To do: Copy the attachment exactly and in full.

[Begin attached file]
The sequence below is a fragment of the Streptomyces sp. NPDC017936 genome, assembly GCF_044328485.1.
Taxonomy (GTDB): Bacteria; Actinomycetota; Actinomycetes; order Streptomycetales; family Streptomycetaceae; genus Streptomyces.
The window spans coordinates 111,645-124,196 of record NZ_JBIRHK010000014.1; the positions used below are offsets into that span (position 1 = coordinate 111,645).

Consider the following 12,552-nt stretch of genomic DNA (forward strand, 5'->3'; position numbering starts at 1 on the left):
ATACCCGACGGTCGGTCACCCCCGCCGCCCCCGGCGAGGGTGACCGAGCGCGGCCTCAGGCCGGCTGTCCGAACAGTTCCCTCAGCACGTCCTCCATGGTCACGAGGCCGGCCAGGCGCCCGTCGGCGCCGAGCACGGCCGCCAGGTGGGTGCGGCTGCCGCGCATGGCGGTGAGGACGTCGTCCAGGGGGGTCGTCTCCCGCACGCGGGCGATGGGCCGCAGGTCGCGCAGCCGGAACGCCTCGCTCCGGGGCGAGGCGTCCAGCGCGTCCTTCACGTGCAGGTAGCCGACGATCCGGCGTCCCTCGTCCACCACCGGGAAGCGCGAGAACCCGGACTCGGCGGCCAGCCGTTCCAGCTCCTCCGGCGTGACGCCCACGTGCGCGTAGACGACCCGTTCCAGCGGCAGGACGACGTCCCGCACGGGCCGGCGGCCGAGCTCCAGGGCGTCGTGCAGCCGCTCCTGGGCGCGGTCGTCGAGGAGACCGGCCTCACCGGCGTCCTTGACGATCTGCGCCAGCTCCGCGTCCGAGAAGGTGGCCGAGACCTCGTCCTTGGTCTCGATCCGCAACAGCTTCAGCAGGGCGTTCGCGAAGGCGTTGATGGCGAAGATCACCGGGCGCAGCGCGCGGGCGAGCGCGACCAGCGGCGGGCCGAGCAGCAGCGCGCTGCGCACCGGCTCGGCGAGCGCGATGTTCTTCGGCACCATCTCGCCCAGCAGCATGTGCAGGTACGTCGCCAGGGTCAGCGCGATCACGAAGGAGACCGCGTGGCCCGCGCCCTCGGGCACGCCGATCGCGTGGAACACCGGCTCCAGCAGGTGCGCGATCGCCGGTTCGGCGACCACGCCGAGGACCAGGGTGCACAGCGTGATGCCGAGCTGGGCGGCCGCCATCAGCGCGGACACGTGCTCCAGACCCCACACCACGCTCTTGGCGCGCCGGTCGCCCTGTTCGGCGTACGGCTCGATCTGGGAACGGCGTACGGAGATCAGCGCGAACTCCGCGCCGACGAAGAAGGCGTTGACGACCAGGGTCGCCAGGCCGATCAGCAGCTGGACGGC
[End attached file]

The sequence below is a fragment of the Streptomyces sp. NPDC017936 genome, assembly GCF_044328485.1.
Taxonomy (GTDB): Bacteria; Actinomycetota; Actinomycetes; order Streptomycetales; family Streptomycetaceae; genus Streptomyces.
The window spans coordinates 111,645-124,196 of record NZ_JBIRHK010000014.1; the positions used below are offsets into that span (position 1 = coordinate 111,645).

Consider the following 12,552-nt stretch of genomic DNA (forward strand, 5'->3'; position numbering starts at 1 on the left):
ATACCCGACGGTCGGTCACCCCCGCCGCCCCCGGCGAGGGTGACCGAGCGCGGCCTCAGGCCGGCTGTCCGAACAGTTCCCTCAGCACGTCCTCCATGGTCACGAGGCCGGCCAGGCGCCCGTCGGCGCCGAGCACGGCCGCCAGGTGGGTGCGGCTGCCGCGCATGGCGGTGAGGACGTCGTCCAGGGGGGTCGTCTCCCGCACGCGGGCGATGGGCCGCAGGTCGCGCAGCCGGAACGCCTCGCTCCGGGGCGAGGCGTCCAGCGCGTCCTTCACGTGCAGGTAGCCGACGATCCGGCGTCCCTCGTCCACCACCGGGAAGCGCGAGAACCCGGACTCGGCGGCCAGCCGTTCCAGCTCCTCCGGCGTGACGCCCACGTGCGCGTAGACGACCCGTTCCAGCGGCAGGACGACGTCCCGCACGGGCCGGCGGCCGAGCTCCAGGGCGTCGTGCAGCCGCTCCTGGGCGCGGTCGTCGAGGAGACCGGCCTCACCGGCGTCCTTGACGATCTGCGCCAGCTCCGCGTCCGAGAAGGTGGCCGAGACCTCGTCCTTGGTCTCGATCCGCAACAGCTTCAGCAGGGCGTTCGCGAAGGCGTTGATGGCGAAGATCACCGGGCGCAGCGCGCGGGCGAGCGCGACCAGCGGCGGGCCGAGCAGCAGCGCGCTGCGCACCGGCTCGGCGAGCGCGATGTTCTTCGGCACCATCTCGCCCAGCAGCATGTGCAGGTACGTCGCCAGGGTCAGCGCGATCACGAAGGAGACCGCGTGGCCCGCGCCCTCGGGCACGCCGATCGCGTGGAACACCGGCTCCAGCAGGTGCGCGATCGCCGGTTCGGCGACCACGCCGAGGACCAGGGTGCACAGCGTGATGCCGAGCTGGGCGGCCGCCATCAGCGCGGACACGTGCTCCAGACCCCACACCACGCTCTTGGCGCGCCGGTCGCCCTGTTCGGCGTACGGCTCGATCTGGGAACGGCGTACGGAGATCAGCGCGAACTCCGCGCCGACGAAGAAGGCGTTGACGACCAGGGTCGCCAGGCCGATCAGCAGCTGGACGGC